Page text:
Monday, July 31, 2006

Tentativity; "Levi's Landing" by Jan Carrington

It seems so much of my life these days are tentative. I make contact with a bookstore to set up a signing and get a "we'll see" and I wait for answers. Ithink I have something booked but then I get mixed signals or no signal and so I'm uncertain about announcing stuff. It gets frustrating, to say the least. I like the sort that likes to announce things.

So here're things that seem pretty darn certain:

Three Able to... authors (at last count) will be doing a signing at River Oaks Bookstore, 3270 Westheimer, here in Houston on September 27, 4-6pm.

September 5, I'm scheduled to be on an internet radio program called Calling All Authors ( ) to talk about Able to... and neoNuma Arts.

I'll be doing Fieldwork facilitator training in New York City, September 6-9. (

The same week is the Langdon Weekend, sponsored by Tarleton State University ( ). Usually, I'd be there except for the NYC thing. Still, Able to... will be represented by Winston Derden and maybe other authors.

Dagnabbit, there goes that tentativity thing.

There's something tentatively in November. And something I may still try to do in September and even in August. Tentatively, of course.

Visit often for tentative developments.
"Levi's Landing" is Jan Carrington's second story in Able to..., and more easily completes the "able to ______" phrase. Levi is able to hear the voice of the universe. Some people may say it's the drugs, even though he's been clean for quite a while, and some people may say it's the burned synapses from before he was clean, and some people may say he's just crazy, regardless of drugs.

Much like "Blues in the Rafters," Jan writes the type of story that could go to all kinds of sickly sweet sentimental places. Levi has, after all, taken his two children up to a high desert mountain in order to leap into the universe, to join the voice he hears there. The kids go along and they're concerned for their father, but they're also used to his alleged craziness. There's no melodramatic pleading. There are questions and there are concerns, but Jan manages to keep it out of TV movie-of-the week sappiness with characterizations of the children that are at once complex and yet believable as a child's point of view.

In many ways, it's a simple story and to say much more here is to take away from the reader's discovery in the book, but the simplicity is a bit of a smoke screen for the levels at work in the story. Once you read the story and see the simple rightness of how it goes, read it again and see if you also see the complexity of the situation, of the relationships at work. It's a subtle piece.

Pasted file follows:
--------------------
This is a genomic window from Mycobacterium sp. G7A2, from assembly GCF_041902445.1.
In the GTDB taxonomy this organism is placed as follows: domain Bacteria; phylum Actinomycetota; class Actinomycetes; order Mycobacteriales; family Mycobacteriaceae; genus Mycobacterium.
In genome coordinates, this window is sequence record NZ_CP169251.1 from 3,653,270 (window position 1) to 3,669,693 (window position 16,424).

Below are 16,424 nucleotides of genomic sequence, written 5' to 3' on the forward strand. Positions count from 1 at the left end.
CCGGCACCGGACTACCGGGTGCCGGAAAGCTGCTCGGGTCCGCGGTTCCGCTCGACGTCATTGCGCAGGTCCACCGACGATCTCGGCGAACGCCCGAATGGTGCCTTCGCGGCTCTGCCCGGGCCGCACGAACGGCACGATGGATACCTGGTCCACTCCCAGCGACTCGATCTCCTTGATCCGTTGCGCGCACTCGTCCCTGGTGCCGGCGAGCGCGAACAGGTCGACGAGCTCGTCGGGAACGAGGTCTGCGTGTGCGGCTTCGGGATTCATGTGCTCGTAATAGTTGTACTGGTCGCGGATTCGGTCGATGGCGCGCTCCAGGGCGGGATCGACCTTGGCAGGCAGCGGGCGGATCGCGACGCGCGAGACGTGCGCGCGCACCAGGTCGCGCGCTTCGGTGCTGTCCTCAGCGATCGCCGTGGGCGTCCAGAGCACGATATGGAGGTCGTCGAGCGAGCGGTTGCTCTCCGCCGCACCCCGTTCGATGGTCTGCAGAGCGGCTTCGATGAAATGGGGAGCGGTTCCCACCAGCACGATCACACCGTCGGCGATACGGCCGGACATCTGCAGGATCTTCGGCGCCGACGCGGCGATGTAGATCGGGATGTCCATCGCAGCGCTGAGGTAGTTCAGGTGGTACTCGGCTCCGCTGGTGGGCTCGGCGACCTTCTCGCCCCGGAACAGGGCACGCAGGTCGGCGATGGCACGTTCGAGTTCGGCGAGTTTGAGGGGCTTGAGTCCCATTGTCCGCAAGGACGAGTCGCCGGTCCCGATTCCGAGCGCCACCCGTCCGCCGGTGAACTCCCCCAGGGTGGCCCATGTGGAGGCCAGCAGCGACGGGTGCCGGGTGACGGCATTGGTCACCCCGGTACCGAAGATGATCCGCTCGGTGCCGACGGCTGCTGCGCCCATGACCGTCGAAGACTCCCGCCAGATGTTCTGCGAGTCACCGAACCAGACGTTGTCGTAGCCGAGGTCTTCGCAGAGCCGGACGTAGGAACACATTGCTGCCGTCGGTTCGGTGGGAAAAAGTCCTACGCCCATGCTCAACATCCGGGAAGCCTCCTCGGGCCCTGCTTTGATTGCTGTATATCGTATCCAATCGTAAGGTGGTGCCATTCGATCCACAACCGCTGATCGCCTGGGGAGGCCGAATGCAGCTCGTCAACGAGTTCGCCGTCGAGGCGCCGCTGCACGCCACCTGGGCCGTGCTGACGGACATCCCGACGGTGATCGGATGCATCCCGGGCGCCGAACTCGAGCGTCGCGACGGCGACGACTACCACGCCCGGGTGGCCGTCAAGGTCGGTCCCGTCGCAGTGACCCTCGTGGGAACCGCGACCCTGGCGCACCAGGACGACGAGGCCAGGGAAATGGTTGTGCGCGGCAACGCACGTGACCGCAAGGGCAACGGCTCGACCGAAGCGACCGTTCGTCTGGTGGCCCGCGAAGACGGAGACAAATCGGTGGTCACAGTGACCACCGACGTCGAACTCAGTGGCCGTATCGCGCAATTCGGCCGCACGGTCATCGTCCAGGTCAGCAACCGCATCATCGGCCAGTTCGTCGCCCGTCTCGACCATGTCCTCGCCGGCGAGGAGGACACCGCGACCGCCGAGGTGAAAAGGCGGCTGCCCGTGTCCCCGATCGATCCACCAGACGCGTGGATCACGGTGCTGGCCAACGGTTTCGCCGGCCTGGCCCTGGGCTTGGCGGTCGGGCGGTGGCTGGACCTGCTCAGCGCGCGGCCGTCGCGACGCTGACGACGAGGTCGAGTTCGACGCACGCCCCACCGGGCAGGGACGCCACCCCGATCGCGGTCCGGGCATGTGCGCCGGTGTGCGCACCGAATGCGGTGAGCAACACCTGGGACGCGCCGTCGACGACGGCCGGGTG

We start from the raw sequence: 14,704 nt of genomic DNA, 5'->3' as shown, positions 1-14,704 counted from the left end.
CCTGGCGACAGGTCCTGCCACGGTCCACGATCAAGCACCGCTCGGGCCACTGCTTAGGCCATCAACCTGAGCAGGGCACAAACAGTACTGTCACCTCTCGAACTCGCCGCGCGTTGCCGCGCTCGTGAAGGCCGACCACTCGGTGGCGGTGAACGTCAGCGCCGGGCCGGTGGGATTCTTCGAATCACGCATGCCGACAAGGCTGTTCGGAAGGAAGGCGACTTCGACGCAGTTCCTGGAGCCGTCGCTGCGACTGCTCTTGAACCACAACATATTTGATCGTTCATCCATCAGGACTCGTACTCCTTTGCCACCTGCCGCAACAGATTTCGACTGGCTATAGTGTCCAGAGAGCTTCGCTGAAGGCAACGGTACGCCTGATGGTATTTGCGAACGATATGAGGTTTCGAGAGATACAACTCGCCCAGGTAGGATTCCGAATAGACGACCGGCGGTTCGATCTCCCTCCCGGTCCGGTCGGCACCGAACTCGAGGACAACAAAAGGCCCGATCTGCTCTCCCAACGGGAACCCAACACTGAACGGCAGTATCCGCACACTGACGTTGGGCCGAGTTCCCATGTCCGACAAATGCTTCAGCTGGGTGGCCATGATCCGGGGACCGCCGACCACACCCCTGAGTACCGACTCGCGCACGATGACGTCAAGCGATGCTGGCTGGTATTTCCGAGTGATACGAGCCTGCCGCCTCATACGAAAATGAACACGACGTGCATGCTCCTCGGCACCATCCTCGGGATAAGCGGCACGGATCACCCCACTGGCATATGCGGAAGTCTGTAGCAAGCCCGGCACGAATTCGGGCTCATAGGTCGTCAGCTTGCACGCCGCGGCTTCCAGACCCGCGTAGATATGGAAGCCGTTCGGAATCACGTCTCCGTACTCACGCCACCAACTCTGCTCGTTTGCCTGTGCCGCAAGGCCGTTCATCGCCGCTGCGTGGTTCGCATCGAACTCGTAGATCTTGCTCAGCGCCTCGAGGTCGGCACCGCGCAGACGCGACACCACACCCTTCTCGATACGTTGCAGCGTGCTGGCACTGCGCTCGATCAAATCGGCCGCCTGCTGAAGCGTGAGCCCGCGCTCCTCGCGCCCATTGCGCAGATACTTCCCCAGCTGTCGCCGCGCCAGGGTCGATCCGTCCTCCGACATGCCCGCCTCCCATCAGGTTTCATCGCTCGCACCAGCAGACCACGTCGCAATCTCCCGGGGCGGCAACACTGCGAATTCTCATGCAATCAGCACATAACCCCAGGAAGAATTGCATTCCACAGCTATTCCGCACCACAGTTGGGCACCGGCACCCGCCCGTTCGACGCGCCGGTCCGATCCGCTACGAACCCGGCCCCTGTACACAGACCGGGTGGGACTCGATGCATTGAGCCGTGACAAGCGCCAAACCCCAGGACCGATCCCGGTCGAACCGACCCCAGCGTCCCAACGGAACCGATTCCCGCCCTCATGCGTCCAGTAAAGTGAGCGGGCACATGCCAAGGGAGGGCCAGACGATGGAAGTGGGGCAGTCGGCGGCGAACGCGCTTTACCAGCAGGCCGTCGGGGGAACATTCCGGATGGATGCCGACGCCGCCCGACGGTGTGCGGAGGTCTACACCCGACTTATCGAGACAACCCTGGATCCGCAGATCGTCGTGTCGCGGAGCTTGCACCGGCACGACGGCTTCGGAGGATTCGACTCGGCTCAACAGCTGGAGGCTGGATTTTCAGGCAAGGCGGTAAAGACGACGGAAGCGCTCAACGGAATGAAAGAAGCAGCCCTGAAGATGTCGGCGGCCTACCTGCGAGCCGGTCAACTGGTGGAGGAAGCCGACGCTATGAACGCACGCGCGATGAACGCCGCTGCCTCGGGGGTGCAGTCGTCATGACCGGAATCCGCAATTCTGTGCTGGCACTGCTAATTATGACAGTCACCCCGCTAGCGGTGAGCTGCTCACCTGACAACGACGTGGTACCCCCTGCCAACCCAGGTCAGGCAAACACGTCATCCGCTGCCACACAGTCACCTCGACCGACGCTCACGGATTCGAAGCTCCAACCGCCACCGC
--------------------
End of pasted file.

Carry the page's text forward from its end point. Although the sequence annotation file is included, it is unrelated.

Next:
Monday, July 24, 2006

Directing; advice requested; "Max's Colossus Proboscis" by Theodore Carter

Living this life as a "multi-artist" (as some friends up in Chicago call themselves--and it seems a lot more succinct and even accurate than "interdisciplinary artist") is kind of fun, exciting, and exhausting. I still have this book I've published that I'm working to promote, which includes updating the website (I hate updating the website) and last night I learned that my skills as a director are desired for a dance theater piece to be produced this fall. Goodness, I need more days in the week! Anyway, I'll talk more about the directing gig as I find out more about it and feel more solid as to what it is I'm doing. It's crazy, but I feel more comfortable talking when I what I'm talking about.
I need a slogan. I don't like that sentence, but there it is. A few entries ago, I wrote about what a "neoNuma" is, and I've been toying with some ideas as to how I wrap a slogan around the notion of pneuma. I'm not sure that "wind" is a good word to use and certainly not "blow." I've toyed with "a new spirit in the arts" but that's really not true. I'm not cutting edge by any stretch of the imagination. Well, maybe compared to some things I've seen, I'm practically avant garde, but I'm really not about the business of breaking paradigms and pushing boundaries. If I do any of that, it's really an accident. But I do think neoNuma Arts is about presenting good, solid, literature, performance, and art and I think art and creativity is so necessary to anything called a civilization. So I've most seriously considered something like:

"breathe art"

How does that sound? Have a better idea? If you do, tell me about it. I don't have much to offer. If you want a book of mine, I can set you up. Or a neoNuma T-shirt or mug or cap.

"T-shirt, mug, or cap?" you ask? Yeah. During an evening of procrastination and displaced effort, I did this:

Kind of dumb, but it was putting this stuff together that made me realize I need a slogan. I think the back of the T-shirts, at least, need something. I was thinking the website big ( with "breath art" below it.

So tell me if that totally sucks. Or is totally brilliant. Or at least relatively inoffensive. And like I said, if you come up with something I like better, you could be the first person with a neoNuma T-shirt with the slogan on back.

That's sort of like a contest, isn't it? Huh. My first contest. Well, then.
Last November, when I had originally set the deadline for story submissions for Able to..., I saw I didn't have quite enough stories to make a book, but what I had, I liked quite a lot. So I forged ahead and posted more calls for stories on Craigslist and other places, extended the deadline, and nervously waited for more stories.

Which came, of course. But I also started looking at what I had and realizing I'd set a dumb rule for the collection. I originally wanted to have only one story per author. Oddly enough, more than one author had sent me two stories at the same time, in all cases, I liked both stories, but had decided on only one because, well, I had that dumb rule. One day, I had an epiphany: why am I rejecting perfectly stories by authors who get the premise?